Can You Get An Abortion In Another State? Missouri May Not Be An Option Anymore
As Missouri's last abortion clinic struggles to keep its doors open this week, there's been a lot of uncertainty when it comes to the future of abortion access in the state. And recently passed abortion restrictions in other states across the country only make these concerns worse. But despite the confusion, one thing is clear: You can still get an abortion in another state if you live in Missouri.
To be entirely clear, abortion is still legal in all 50 states. In recent months, however, Missouri and several other states have passed severe restrictions on abortion, including a near- complete ban on the procedure in Alabama with no exceptions for cases of rape and incest. Most of those laws are being challenged in court, and some of them use language that's already caused uncertainty among legal scholars as to exactly what the laws do and don't do. Some have suggested that certain new laws could result in pregnant people being prosecuted for traveling to other states to get abortions, but it's not clear.
That's not the case in Missouri. The state's recently-passed abortion law, which bans the procedure after the six-week mark, specifically says that pregnant people will not be prosecuted for having abortions, according to Politico. BuzzFeed News reports that the same is true of the Alabama law.
In Georgia, things aren't quite so clear. Georgia's law also bans abortions after about six weeks, but unlike the other laws, it doesn't explicitly shield pregnant people who have abortions from prosecution. In addition, Georgia grants personhood to fetuses with cardiac activity by designating them "natural persons." As such, some have argued that law enforcement officials in Georgia could press charges against women who have abortions in other states.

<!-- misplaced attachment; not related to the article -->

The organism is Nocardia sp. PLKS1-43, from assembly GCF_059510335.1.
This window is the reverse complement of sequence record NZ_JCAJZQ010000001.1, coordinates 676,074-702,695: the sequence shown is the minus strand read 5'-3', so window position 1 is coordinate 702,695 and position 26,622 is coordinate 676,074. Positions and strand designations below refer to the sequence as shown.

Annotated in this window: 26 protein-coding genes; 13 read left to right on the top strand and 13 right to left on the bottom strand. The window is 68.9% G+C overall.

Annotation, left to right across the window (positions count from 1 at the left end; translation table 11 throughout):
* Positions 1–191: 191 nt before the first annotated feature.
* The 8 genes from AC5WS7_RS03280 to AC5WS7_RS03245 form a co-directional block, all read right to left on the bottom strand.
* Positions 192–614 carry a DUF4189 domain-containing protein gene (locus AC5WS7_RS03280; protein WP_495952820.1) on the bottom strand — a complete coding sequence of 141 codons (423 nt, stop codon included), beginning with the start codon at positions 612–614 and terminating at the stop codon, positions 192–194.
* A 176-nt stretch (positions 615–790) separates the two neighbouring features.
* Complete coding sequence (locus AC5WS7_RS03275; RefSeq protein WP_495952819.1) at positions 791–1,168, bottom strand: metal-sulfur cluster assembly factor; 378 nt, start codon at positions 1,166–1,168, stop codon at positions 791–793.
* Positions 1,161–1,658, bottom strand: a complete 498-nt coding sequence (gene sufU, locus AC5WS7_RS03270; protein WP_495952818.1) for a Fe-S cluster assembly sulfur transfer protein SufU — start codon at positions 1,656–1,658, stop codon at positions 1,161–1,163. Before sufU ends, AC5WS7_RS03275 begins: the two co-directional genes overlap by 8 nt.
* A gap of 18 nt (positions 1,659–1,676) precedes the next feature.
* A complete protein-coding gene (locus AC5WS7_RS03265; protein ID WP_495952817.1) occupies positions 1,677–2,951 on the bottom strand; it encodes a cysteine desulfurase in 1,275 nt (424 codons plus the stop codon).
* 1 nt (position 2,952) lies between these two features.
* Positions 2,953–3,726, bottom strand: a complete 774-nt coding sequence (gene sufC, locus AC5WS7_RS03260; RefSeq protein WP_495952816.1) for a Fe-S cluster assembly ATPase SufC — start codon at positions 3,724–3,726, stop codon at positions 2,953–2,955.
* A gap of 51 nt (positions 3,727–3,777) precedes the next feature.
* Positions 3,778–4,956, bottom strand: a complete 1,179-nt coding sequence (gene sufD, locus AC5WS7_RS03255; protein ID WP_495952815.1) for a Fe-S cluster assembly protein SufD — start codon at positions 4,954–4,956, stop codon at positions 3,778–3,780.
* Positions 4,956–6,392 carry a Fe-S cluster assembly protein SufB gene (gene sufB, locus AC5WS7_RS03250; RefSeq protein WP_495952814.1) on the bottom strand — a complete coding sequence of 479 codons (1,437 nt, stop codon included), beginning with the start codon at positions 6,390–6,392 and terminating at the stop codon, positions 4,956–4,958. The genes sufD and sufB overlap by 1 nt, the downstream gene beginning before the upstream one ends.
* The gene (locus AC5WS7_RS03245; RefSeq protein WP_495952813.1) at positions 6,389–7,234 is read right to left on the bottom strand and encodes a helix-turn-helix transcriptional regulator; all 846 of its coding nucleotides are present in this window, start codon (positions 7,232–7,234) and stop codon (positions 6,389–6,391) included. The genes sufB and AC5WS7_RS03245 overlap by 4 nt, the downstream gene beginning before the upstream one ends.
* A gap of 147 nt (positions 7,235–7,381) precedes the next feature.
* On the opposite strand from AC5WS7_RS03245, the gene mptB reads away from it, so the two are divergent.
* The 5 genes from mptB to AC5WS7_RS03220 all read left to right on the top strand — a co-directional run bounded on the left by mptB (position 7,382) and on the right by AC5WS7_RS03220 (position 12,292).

"If a Georgia resident plans to travel elsewhere to obtain an abortion, she may be charged with conspiracy to commit murder, punishable by 10 years’ imprisonment," Mark Joseph Stern writes at Slate. "An individual who helps a woman plan her trip to get an out-of-state abortion, or transports her to the clinic, may also be charged with conspiracy."
But in an interview with the Washington Post, Planned Parenthood's Staci Fox argued that the law "could not be used to successfully prosecute women," according to the Post. Moreover, as PolitiFact notes, several district attorneys in Georgia have publicly that they don't intend to use the law to prosecute women who have abortions.
And yet Douglas County District Attorney Ryan Leonard told the Daily Report that, under his office's interpretation, Georgia prosecutors could indeed press charges against women who have abortions under the new law. He said,
Women need to be made aware. You may not agree with the law. But whether you agree with it or not, it could potentially result in serious consequences if you violate the law ... The only way to be 100% sure you’re not prosecuted under it is not to have an abortion. That’s the way the law stands today.
Ultimately, it's simply too soon to say whether or not the Georgia law will be used to prosecute pregnant people who travel out of state to have abortions, while in Alabama and Missouri, it's clear that such prosecutions are off-limits.
It's worth noting that the abortion laws in Georgia, Alabama and Missouri still haven't taken effect, while a similar law in Mississippi has been blocked by a federal judge. As such, abortion is still legal in every state in America.